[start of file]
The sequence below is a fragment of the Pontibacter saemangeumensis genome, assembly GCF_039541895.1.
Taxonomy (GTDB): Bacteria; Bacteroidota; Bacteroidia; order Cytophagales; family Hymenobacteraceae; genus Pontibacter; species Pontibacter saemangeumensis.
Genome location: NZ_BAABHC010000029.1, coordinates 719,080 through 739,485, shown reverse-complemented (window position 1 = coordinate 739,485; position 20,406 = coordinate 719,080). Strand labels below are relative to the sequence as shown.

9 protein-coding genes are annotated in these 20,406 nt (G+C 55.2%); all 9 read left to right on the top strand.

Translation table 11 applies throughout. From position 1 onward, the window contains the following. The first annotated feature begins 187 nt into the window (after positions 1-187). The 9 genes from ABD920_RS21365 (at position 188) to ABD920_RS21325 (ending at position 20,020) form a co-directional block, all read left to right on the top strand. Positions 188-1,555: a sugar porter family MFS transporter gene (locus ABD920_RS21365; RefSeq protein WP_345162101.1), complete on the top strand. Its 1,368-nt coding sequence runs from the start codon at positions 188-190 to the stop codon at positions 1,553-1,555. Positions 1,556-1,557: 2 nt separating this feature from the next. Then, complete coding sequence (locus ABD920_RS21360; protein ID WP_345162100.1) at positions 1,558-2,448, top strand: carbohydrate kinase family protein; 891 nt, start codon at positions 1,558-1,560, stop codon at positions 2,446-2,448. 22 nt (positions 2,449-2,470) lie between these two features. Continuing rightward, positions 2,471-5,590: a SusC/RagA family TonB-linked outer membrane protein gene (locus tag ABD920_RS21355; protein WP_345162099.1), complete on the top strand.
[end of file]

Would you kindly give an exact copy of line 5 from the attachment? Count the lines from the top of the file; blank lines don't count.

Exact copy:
Translation table 11 applies throughout. From position 1 onward, the window contains the following. The first annotated feature begins 187 nt into the window (after positions 1-187). The 9 genes from ABD920_RS21365 (at position 188) to ABD920_RS21325 (ending at position 20,020) form a co-directional block, all read left to right on the top strand. Positions 188-1,555: a sugar porter family MFS transporter gene (locus ABD920_RS21365; RefSeq protein WP_345162101.1), complete on the top strand. Its 1,368-nt coding sequence runs from the start codon at positions 188-190 to the stop codon at positions 1,553-1,555. Positions 1,556-1,557: 2 nt separating this feature from the next. Then, complete coding sequence (locus ABD920_RS21360; protein ID WP_345162100.1) at positions 1,558-2,448, top strand: carbohydrate kinase family protein; 891 nt, start codon at positions 1,558-1,560, stop codon at positions 2,446-2,448. 22 nt (positions 2,449-2,470) lie between these two features. Continuing rightward, positions 2,471-5,590: a SusC/RagA family TonB-linked outer membrane protein gene (locus tag ABD920_RS21355; protein WP_345162099.1), complete on the top strand.